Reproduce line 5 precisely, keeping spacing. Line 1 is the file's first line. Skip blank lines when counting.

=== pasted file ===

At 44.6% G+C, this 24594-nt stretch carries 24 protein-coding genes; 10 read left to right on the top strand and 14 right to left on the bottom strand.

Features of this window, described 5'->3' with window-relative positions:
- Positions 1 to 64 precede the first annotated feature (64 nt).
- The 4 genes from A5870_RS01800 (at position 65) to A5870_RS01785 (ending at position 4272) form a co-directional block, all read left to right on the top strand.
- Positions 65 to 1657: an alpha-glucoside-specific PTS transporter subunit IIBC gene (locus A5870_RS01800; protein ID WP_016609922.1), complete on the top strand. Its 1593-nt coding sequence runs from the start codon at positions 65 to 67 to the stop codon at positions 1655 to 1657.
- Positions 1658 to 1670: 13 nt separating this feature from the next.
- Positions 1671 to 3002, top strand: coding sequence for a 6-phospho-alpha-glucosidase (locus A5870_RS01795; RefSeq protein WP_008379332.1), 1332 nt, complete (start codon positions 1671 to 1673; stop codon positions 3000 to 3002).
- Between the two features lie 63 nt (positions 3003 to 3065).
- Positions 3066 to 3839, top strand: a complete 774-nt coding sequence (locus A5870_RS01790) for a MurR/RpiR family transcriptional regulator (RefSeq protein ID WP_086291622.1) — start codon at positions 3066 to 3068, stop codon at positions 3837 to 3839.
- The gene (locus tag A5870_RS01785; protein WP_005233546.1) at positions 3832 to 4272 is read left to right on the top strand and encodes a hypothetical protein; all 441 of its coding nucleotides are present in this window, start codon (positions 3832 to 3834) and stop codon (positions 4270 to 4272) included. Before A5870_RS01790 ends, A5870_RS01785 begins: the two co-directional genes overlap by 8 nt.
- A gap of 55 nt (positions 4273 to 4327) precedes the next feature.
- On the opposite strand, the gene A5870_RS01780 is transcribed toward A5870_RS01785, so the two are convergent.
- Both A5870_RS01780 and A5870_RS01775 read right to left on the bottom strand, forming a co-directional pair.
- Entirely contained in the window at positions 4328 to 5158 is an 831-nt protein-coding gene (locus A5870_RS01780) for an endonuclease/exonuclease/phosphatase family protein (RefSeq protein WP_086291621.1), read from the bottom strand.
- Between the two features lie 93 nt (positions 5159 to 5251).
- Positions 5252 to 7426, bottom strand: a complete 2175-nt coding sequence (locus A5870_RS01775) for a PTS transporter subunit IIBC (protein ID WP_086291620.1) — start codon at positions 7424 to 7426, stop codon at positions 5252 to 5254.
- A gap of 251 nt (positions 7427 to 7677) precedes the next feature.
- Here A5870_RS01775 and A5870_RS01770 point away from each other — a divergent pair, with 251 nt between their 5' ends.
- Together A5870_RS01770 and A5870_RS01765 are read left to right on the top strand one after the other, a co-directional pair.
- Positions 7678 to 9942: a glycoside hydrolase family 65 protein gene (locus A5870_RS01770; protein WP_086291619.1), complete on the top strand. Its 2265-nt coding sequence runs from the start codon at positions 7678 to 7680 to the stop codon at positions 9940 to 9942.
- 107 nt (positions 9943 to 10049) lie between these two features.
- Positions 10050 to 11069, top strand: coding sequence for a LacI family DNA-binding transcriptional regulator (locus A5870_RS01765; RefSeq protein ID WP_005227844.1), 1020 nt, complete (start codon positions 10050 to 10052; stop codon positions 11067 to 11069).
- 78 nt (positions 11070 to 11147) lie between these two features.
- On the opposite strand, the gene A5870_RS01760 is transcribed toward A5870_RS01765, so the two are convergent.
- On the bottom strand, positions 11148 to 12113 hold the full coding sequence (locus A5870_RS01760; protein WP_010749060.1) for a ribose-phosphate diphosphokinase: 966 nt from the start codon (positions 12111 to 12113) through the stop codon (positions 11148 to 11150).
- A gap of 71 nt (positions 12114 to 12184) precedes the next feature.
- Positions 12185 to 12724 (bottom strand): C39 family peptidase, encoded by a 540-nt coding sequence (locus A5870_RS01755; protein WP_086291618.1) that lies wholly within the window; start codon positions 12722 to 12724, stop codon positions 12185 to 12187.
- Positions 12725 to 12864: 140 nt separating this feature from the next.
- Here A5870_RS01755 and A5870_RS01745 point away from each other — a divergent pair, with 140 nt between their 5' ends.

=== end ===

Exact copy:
- Positions 65 to 1657: an alpha-glucoside-specific PTS transporter subunit IIBC gene (locus A5870_RS01800; protein ID WP_016609922.1), complete on the top strand. Its 1593-nt coding sequence runs from the start codon at positions 65 to 67 to the stop codon at positions 1655 to 1657.